The Secret Life of Language

Go, go, go to The Nervous Breakdown to read my profile of psychologist and author James Pennebaker, a lovely man bursting with clever ideas who was kind enough to share his time to talk about life, linguistics and his book The Secret Life of Pronouns.

Academics are easy to caricature. Sketch a figure in a rumpled suit jacket with messy hair and a pair of glasses clinging doggedly to the tip of his nose and you’ll win that round of Pictionary. Dr James Pennebaker, though, defies expectations. A renowned researcher, author, and chair of the psychology department at the University of Texas at Austin, he blends down-to-earth bonhomie with a taste for Lanesborough Hotel martinis, and hones his brilliant mind with long-distance running.

I contacted Dr Pennebaker after reading an excerpt from his latest book, The Secret Life of Pronouns. The product of fifteen years of research, The Secret Life of Pronouns argues that the way people use pronouns – the itty-bitty words like ‘you’, ‘I’ and ‘we’ that account for more than half of daily conversation – can predict things like emotional state (depressed people say “I” a lot), social status (powerful people use “I” less frequently), or truthfulness (liars tend to say “we”). No self-respecting word geek could fail to be intrigued.

Click here to continue reading.

In Search of Integrity

Welcome disruption in the form of an impulse journey to Cork. The familiar is useful for many things: ease, security, comfort. But not for progression or intense coversational cogitation. There are, in other words, good reasons for seeking out a strange, half-lit living room in which to drink endless cups of hot water while reading Erik Erikson’s Childhood and Society.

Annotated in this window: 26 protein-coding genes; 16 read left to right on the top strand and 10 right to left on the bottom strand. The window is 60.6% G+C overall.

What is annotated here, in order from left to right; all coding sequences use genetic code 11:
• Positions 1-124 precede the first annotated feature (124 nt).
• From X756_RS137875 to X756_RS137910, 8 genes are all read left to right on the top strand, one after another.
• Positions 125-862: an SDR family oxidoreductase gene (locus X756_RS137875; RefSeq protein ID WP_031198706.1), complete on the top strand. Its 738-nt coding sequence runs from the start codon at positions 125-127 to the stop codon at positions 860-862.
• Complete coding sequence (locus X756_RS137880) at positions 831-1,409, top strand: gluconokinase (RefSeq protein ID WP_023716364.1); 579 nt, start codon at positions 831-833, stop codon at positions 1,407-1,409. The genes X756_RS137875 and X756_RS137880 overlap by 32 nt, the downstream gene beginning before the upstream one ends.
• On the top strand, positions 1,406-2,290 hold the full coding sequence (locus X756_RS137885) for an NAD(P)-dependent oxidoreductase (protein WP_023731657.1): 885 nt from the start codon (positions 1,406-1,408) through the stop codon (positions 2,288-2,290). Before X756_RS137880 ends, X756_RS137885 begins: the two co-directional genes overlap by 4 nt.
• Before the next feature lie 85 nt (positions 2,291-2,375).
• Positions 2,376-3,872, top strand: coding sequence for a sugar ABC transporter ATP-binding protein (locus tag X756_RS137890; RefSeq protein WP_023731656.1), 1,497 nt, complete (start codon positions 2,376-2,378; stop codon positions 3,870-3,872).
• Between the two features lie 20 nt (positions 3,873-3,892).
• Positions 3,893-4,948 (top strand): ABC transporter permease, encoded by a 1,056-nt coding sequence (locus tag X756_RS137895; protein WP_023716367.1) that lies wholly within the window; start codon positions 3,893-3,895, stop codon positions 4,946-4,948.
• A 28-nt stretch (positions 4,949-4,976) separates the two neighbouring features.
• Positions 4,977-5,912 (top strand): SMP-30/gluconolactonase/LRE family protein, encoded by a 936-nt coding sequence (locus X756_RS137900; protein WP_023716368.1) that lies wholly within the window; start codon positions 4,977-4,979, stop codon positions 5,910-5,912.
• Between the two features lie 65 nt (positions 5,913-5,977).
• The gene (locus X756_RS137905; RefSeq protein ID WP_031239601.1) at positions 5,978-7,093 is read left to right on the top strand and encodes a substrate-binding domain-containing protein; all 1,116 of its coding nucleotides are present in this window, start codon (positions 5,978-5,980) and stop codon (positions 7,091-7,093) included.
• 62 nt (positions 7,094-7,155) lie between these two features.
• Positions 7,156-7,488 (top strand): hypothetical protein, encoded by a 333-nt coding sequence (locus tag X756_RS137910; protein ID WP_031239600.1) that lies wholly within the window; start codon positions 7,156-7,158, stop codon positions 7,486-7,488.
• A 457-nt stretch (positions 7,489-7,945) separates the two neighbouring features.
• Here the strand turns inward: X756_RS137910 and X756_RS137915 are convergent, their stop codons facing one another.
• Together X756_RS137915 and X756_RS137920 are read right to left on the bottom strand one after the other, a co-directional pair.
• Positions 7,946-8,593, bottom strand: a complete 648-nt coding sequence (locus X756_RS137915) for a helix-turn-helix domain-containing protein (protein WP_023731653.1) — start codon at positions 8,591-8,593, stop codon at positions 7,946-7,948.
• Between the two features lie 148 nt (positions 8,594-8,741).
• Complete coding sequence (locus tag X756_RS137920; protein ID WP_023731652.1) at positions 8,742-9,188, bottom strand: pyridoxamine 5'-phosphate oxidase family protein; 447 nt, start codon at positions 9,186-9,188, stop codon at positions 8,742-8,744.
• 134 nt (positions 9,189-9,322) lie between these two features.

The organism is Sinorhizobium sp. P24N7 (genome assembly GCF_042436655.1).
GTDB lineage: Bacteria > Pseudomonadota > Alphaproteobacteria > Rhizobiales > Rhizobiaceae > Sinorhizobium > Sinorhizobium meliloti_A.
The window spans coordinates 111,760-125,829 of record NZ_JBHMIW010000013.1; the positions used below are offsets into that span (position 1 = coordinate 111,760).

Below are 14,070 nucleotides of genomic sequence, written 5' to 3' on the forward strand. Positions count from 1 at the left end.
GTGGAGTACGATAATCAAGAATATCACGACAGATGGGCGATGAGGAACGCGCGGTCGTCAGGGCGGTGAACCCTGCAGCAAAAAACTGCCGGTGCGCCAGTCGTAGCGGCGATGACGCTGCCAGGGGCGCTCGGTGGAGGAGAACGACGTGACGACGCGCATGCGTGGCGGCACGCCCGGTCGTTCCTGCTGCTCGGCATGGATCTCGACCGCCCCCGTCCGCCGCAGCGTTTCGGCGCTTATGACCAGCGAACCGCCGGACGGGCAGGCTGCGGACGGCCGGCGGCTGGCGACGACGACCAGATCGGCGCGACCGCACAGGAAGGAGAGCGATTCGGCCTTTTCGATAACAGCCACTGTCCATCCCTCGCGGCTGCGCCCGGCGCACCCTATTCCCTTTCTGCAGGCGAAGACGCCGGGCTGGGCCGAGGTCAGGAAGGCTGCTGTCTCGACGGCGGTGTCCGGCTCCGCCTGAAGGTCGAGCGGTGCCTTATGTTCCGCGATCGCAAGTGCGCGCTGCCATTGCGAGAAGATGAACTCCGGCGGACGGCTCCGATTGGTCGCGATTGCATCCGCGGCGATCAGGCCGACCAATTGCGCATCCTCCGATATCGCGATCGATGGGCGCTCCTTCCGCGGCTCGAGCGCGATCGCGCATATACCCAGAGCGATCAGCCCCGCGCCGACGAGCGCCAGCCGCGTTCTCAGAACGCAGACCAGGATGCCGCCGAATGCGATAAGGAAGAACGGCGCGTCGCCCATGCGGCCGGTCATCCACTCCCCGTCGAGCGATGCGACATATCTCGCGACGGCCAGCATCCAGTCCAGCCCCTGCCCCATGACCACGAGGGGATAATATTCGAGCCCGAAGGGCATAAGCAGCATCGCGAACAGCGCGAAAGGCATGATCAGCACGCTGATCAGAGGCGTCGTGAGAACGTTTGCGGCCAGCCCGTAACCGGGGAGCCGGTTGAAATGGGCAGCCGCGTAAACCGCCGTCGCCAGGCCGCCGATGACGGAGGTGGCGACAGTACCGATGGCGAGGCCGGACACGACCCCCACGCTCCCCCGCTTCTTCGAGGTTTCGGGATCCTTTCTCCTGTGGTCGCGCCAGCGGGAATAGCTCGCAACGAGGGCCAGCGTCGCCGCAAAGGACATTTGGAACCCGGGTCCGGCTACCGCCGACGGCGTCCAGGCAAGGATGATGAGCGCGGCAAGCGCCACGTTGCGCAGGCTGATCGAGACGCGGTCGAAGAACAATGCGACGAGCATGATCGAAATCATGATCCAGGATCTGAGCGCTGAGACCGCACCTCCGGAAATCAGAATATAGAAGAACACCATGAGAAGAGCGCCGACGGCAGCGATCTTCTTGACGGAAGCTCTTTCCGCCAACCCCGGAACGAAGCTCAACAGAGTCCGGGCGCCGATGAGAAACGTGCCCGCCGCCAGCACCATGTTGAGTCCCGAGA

I bought it on a hunch, following the trail of a couple of paragraphs excerpted in a website about child development. My hope was it would shed some light, or offer a referential framework, for understanding the miseducation of Britney Spears. In the course of three mornings slung across the sofa it has proved more indicative than even I hoped. One sentence seems to summarise the whole problem, to hint at root of all root causes: “The ego, in the course of its synthesising efforts, attempts to subsume the most powerful evil and ideal prototypes… and with them the whole existing imagery of superior and inferior, good and bad, masculine and feminine, free and slave, potent and impotent, beautiful and ugly, fast and slow, tall and small, in a simple alternative, in order to make one battle and one strategy out of a bewildering number of skirmishes.”

I say “the whole problem” not “her whole problem” because the more I read, and think, and look for the links from A to B to K to Q, the more it looks like not something one person has tried and failed to reconcile, but something which we are all impelled to negotiate. The “it”, the “something” is, of course, our relationship to the world. Who and where we are, what we do, why we do it. As Erikson phrases it: “The acceptance of one’s one and only life cycle as something that had to be and that, by necessity, permitted of no subsitutions.”

He calls it “integrity” — the same word Woolf uses to describe the essential quality of great art. It is a word usually deployed as a synonym for “honesty” or “rightness” but it signifies more than just following the rules. In fact a person “of integrity” in the conventional sense might not actually have any integrity at all. Submission to social mores can often be aggressively anti-integrity, if it separates a person from themselves.

This is where my conventional beginning-middle-end journalistic dialectic breaks down and I have to stop writing because the particular verbal pathway I’m on leads to complication, not resolution.